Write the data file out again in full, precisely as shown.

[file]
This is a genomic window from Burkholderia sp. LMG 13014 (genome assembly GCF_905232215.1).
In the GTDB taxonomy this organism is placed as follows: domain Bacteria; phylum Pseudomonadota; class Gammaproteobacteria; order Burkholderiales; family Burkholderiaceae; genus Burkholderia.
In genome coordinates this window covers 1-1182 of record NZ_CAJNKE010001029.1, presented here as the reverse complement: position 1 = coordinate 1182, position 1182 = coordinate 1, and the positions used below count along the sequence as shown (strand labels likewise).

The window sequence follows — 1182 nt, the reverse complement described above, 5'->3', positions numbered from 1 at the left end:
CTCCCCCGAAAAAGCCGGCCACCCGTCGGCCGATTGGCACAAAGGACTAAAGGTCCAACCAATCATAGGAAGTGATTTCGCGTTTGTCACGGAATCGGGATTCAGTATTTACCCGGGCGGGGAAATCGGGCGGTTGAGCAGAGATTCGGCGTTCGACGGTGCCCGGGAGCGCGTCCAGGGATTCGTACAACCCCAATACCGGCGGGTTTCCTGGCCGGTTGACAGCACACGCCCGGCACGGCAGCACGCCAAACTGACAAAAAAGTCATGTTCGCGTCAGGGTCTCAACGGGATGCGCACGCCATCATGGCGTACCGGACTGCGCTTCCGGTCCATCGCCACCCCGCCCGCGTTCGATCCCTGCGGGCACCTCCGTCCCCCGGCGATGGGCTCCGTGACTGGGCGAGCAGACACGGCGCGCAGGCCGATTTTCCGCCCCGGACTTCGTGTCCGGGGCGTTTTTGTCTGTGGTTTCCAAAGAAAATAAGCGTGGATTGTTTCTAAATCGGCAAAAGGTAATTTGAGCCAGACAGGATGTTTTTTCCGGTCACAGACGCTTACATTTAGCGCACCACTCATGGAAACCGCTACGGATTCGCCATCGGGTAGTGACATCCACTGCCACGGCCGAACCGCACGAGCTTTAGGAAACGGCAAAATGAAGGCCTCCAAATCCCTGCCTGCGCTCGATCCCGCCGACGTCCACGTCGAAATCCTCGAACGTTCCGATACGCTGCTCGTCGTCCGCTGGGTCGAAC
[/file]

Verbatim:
This is a genomic window from Burkholderia sp. LMG 13014 (genome assembly GCF_905232215.1).
In the GTDB taxonomy this organism is placed as follows: domain Bacteria; phylum Pseudomonadota; class Gammaproteobacteria; order Burkholderiales; family Burkholderiaceae; genus Burkholderia.
In genome coordinates this window covers 1-1182 of record NZ_CAJNKE010001029.1, presented here as the reverse complement: position 1 = coordinate 1182, position 1182 = coordinate 1, and the positions used below count along the sequence as shown (strand labels likewise).

The window sequence follows — 1182 nt, the reverse complement described above, 5'->3', positions numbered from 1 at the left end:
CTCCCCCGAAAAAGCCGGCCACCCGTCGGCCGATTGGCACAAAGGACTAAAGGTCCAACCAATCATAGGAAGTGATTTCGCGTTTGTCACGGAATCGGGATTCAGTATTTACCCGGGCGGGGAAATCGGGCGGTTGAGCAGAGATTCGGCGTTCGACGGTGCCCGGGAGCGCGTCCAGGGATTCGTACAACCCCAATACCGGCGGGTTTCCTGGCCGGTTGACAGCACACGCCCGGCACGGCAGCACGCCAAACTGACAAAAAAGTCATGTTCGCGTCAGGGTCTCAACGGGATGCGCACGCCATCATGGCGTACCGGACTGCGCTTCCGGTCCATCGCCACCCCGCCCGCGTTCGATCCCTGCGGGCACCTCCGTCCCCCGGCGATGGGCTCCGTGACTGGGCGAGCAGACACGGCGCGCAGGCCGATTTTCCGCCCCGGACTTCGTGTCCGGGGCGTTTTTGTCTGTGGTTTCCAAAGAAAATAAGCGTGGATTGTTTCTAAATCGGCAAAAGGTAATTTGAGCCAGACAGGATGTTTTTTCCGGTCACAGACGCTTACATTTAGCGCACCACTCATGGAAACCGCTACGGATTCGCCATCGGGTAGTGACATCCACTGCCACGGCCGAACCGCACGAGCTTTAGGAAACGGCAAAATGAAGGCCTCCAAATCCCTGCCTGCGCTCGATCCCGCCGACGTCCACGTCGAAATCCTCGAACGTTCCGATACGCTGCTCGTCGTCCGCTGGGTCGAAC